For a brief spell on Monday, one of the most watched metrics for crude oil prices went negative. Oil producers were literally willing to pay people almost $40 a barrel at one point to take their product. It was the first time in history that had happened.

Trading has recovered since then, but crude oil prices remain crushingly low, and are now a genuine existential threat to the U.S. oil and energy sector. That's inspired demands for a federal bailout of the industry, including from President Trump himself — along with a chorus of opponents saying the industry isn't worth saving. But depending on what we mean by "bailout," this could be a moment of historic opportunity for the climate change movement.

First, though, what in God's name just happened?

The last decade's boom in North American shale oil production was a mixed blessing: It created a bunch of jobs and made America a net exporter of oil, but it also flooded the international market with supply. Meanwhile, demand for oil was being eroded by gains in energy efficiency, green energy, and green tech. Much of the remaining global supply is controlled by state-run oil producers like Saudi Arabia and Russia, who dump supply into the market based on geopolitical strategy as much as market signals. This big ramp up of supply relative to demand led to a price crash several years ago, from which the industry has been slowly recovering.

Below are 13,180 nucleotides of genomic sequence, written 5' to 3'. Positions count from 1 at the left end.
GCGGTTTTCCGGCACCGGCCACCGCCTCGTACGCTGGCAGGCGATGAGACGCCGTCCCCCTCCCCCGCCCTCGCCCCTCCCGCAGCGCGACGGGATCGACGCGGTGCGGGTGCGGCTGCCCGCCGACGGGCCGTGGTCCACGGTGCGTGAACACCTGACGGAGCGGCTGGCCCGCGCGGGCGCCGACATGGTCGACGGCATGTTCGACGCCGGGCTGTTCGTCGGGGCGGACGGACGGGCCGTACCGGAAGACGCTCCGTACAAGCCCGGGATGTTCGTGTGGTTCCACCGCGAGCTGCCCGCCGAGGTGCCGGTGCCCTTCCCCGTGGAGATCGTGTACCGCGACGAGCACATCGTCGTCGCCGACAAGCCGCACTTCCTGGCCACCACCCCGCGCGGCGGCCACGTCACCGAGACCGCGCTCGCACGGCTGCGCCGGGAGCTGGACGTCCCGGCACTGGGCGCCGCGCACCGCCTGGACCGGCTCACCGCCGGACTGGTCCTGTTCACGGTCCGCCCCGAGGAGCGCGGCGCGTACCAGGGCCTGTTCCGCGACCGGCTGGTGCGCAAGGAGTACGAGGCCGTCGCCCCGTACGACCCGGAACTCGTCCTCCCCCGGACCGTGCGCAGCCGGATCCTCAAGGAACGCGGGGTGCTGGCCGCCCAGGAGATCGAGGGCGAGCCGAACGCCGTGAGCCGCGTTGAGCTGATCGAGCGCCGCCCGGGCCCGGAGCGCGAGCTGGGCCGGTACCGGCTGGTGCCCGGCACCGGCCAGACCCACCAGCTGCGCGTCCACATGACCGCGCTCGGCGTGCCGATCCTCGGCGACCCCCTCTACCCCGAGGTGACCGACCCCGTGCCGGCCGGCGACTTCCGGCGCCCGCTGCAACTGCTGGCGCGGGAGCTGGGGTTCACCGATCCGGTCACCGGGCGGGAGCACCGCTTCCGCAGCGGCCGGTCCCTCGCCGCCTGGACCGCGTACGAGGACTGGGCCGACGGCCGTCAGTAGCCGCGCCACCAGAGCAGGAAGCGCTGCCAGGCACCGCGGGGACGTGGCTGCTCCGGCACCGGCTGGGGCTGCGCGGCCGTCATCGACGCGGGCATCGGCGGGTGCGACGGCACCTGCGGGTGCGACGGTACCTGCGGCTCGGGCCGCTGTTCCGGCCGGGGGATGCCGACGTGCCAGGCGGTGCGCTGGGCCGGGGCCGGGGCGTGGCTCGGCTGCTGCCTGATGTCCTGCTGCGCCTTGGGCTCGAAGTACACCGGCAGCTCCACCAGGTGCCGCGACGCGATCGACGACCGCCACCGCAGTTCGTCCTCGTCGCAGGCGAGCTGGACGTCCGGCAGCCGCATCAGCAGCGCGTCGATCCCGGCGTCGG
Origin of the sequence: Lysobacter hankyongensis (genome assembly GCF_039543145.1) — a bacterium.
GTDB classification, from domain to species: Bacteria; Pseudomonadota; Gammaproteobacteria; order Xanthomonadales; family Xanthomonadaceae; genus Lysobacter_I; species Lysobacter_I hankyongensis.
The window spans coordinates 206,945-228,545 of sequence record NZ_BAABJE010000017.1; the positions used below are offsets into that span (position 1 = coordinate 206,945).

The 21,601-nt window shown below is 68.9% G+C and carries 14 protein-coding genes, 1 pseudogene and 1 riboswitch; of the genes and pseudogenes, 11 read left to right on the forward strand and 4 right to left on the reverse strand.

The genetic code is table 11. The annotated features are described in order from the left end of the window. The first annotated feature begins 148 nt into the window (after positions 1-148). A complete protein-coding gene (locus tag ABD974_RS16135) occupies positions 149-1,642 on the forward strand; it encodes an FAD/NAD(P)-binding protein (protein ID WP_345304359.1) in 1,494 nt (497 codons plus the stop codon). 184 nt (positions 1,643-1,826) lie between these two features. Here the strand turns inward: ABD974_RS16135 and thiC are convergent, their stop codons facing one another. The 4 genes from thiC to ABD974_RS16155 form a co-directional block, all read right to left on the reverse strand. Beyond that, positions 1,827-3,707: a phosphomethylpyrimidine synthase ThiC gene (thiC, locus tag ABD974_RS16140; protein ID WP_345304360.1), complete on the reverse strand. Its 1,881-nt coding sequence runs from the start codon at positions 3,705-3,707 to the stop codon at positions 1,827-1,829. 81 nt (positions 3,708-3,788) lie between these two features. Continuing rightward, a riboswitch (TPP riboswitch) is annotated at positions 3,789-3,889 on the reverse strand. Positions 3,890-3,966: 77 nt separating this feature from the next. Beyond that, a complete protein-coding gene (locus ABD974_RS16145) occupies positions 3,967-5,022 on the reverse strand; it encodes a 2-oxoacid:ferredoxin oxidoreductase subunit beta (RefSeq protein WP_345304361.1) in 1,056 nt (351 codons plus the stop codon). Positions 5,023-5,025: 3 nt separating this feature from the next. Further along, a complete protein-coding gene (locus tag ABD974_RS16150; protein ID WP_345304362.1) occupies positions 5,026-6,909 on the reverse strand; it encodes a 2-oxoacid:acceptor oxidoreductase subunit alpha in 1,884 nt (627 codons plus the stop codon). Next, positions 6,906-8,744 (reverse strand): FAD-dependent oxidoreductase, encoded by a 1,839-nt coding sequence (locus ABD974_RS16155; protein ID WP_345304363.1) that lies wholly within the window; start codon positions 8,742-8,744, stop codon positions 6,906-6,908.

Then came the coronavirus pandemic. The stay-at-home orders and economy-wide lockdowns, both in the U.S. and around the world, sent that already-soft demand for oil into a nosedive. If massive parts of society are no longer working, commuting, flying, etc, they have no need for fuel. Then Saudi Arabia and Russia got into a price war, and ramped up production in an effort to sabotage both the U.S. industry and each other. President Trump managed to broker a detente, but the agreed-to production cuts were not nearly enough to balance the lower demand, so prices kept plunging.

Of course, if the supply of oil is far outpacing demand, all that excess oil has to go somewhere. And there's a whole market for oil storage that smooths out these price falls. The problem is, the current glut is so extreme that this market has literally run out of physical storage. There's just nowhere to put the oil anymore. So when the oil storage contracts for the month of May settled early this week, oil producers literally found themselves having to pay the storage people to take the oil and figure out what to do with it. Hence the price plunge into negative territory.

We're past the May contracts hump now, and the situation for June looks marginally better, so oil prices have recovered after Monday’s dive. But they're still below $15 a barrel, which is just insanely cheap.

(Graph courtesy of the U.S. Energy Information Agency.)

The other key thing is that the U.S. oil sector is buried in debt. Oil production, and especially shale oil production, is a capital-intensive industry, and it's only becoming more so as all the easy-to-get oil is tapped out. As impressive as the domestic oil boom was this past decade, it had to be fueled by a ton of borrowing. The industry now owes $86 billion that's coming due between now and 2024 — a lot of which is risky, low-quality debt. Pipeline companies owe another $123 billion over the same period.